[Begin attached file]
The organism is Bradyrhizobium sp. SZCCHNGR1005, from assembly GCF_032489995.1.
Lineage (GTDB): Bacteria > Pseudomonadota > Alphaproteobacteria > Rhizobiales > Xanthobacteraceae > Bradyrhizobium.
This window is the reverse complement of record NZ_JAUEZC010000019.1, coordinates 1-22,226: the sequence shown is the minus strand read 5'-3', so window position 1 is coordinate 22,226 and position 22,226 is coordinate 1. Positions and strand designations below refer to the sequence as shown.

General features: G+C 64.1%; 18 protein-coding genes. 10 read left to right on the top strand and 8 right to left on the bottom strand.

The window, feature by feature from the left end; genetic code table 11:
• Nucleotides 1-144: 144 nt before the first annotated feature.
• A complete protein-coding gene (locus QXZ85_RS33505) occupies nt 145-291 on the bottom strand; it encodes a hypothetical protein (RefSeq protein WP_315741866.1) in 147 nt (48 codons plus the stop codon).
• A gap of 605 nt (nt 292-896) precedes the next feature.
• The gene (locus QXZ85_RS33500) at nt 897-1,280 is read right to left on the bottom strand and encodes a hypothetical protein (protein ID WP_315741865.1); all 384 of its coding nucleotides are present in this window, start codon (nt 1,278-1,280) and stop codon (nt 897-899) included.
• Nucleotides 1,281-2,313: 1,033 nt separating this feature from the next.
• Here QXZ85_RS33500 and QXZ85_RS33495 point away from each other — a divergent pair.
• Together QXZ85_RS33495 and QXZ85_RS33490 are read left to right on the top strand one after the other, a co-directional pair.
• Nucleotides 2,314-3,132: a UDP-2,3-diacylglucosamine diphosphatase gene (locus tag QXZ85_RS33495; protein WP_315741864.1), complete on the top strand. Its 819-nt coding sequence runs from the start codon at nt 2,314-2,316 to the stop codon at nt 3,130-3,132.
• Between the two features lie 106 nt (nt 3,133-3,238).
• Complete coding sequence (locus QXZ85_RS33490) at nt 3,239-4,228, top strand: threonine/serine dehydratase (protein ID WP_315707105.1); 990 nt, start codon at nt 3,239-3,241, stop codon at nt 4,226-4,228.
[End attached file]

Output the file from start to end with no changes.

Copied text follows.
The organism is Bradyrhizobium sp. SZCCHNGR1005, from assembly GCF_032489995.1.
Lineage (GTDB): Bacteria > Pseudomonadota > Alphaproteobacteria > Rhizobiales > Xanthobacteraceae > Bradyrhizobium.
This window is the reverse complement of record NZ_JAUEZC010000019.1, coordinates 1-22,226: the sequence shown is the minus strand read 5'-3', so window position 1 is coordinate 22,226 and position 22,226 is coordinate 1. Positions and strand designations below refer to the sequence as shown.

General features: G+C 64.1%; 18 protein-coding genes. 10 read left to right on the top strand and 8 right to left on the bottom strand.

The window, feature by feature from the left end; genetic code table 11:
• Nucleotides 1-144: 144 nt before the first annotated feature.
• A complete protein-coding gene (locus QXZ85_RS33505) occupies nt 145-291 on the bottom strand; it encodes a hypothetical protein (RefSeq protein WP_315741866.1) in 147 nt (48 codons plus the stop codon).
• A gap of 605 nt (nt 292-896) precedes the next feature.
• The gene (locus QXZ85_RS33500) at nt 897-1,280 is read right to left on the bottom strand and encodes a hypothetical protein (protein ID WP_315741865.1); all 384 of its coding nucleotides are present in this window, start codon (nt 1,278-1,280) and stop codon (nt 897-899) included.
• Nucleotides 1,281-2,313: 1,033 nt separating this feature from the next.
• Here QXZ85_RS33500 and QXZ85_RS33495 point away from each other — a divergent pair.
• Together QXZ85_RS33495 and QXZ85_RS33490 are read left to right on the top strand one after the other, a co-directional pair.
• Nucleotides 2,314-3,132: a UDP-2,3-diacylglucosamine diphosphatase gene (locus tag QXZ85_RS33495; protein WP_315741864.1), complete on the top strand. Its 819-nt coding sequence runs from the start codon at nt 2,314-2,316 to the stop codon at nt 3,130-3,132.
• Between the two features lie 106 nt (nt 3,133-3,238).
• Complete coding sequence (locus QXZ85_RS33490) at nt 3,239-4,228, top strand: threonine/serine dehydratase (protein ID WP_315707105.1); 990 nt, start codon at nt 3,239-3,241, stop codon at nt 4,226-4,228.